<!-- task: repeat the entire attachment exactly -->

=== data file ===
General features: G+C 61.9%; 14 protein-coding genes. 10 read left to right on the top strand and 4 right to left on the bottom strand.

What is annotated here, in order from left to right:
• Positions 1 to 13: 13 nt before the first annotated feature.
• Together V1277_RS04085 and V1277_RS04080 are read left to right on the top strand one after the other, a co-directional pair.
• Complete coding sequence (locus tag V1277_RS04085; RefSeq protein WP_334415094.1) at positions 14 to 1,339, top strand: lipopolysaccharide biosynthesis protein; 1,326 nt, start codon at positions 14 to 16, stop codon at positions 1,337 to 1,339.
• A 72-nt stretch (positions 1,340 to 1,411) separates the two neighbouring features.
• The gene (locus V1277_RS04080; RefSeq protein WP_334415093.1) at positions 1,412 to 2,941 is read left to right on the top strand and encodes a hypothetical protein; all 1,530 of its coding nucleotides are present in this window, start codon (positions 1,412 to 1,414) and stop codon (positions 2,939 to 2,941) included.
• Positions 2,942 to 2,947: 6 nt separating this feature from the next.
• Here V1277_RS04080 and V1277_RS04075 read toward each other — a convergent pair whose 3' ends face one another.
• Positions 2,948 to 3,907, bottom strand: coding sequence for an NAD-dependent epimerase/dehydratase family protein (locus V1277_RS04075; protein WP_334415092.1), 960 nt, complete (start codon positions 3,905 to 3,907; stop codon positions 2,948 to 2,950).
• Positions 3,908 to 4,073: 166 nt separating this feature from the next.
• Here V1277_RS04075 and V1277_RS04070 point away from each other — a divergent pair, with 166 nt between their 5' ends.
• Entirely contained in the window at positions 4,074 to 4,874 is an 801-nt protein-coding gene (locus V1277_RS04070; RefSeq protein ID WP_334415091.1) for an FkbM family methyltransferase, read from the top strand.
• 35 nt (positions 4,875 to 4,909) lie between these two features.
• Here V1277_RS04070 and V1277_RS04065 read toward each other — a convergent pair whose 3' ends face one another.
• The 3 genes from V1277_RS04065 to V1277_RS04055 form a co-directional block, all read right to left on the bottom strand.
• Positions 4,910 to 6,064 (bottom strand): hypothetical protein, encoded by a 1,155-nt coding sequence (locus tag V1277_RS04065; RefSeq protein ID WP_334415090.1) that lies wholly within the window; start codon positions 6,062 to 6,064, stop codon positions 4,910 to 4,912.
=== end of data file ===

General features: G+C 61.9%; 14 protein-coding genes. 10 read left to right on the top strand and 4 right to left on the bottom strand.

What is annotated here, in order from left to right:
• Positions 1 to 13: 13 nt before the first annotated feature.
• Together V1277_RS04085 and V1277_RS04080 are read left to right on the top strand one after the other, a co-directional pair.
• Complete coding sequence (locus tag V1277_RS04085; RefSeq protein WP_334415094.1) at positions 14 to 1,339, top strand: lipopolysaccharide biosynthesis protein; 1,326 nt, start codon at positions 14 to 16, stop codon at positions 1,337 to 1,339.
• A 72-nt stretch (positions 1,340 to 1,411) separates the two neighbouring features.
• The gene (locus V1277_RS04080; RefSeq protein WP_334415093.1) at positions 1,412 to 2,941 is read left to right on the top strand and encodes a hypothetical protein; all 1,530 of its coding nucleotides are present in this window, start codon (positions 1,412 to 1,414) and stop codon (positions 2,939 to 2,941) included.
• Positions 2,942 to 2,947: 6 nt separating this feature from the next.
• Here V1277_RS04080 and V1277_RS04075 read toward each other — a convergent pair whose 3' ends face one another.
• Positions 2,948 to 3,907, bottom strand: coding sequence for an NAD-dependent epimerase/dehydratase family protein (locus V1277_RS04075; protein WP_334415092.1), 960 nt, complete (start codon positions 3,905 to 3,907; stop codon positions 2,948 to 2,950).
• Positions 3,908 to 4,073: 166 nt separating this feature from the next.
• Here V1277_RS04075 and V1277_RS04070 point away from each other — a divergent pair, with 166 nt between their 5' ends.
• Entirely contained in the window at positions 4,074 to 4,874 is an 801-nt protein-coding gene (locus V1277_RS04070; RefSeq protein ID WP_334415091.1) for an FkbM family methyltransferase, read from the top strand.
• 35 nt (positions 4,875 to 4,909) lie between these two features.
• Here V1277_RS04070 and V1277_RS04065 read toward each other — a convergent pair whose 3' ends face one another.
• The 3 genes from V1277_RS04065 to V1277_RS04055 form a co-directional block, all read right to left on the bottom strand.
• Positions 4,910 to 6,064 (bottom strand): hypothetical protein, encoded by a 1,155-nt coding sequence (locus tag V1277_RS04065; RefSeq protein ID WP_334415090.1) that lies wholly within the window; start codon positions 6,062 to 6,064, stop codon positions 4,910 to 4,912.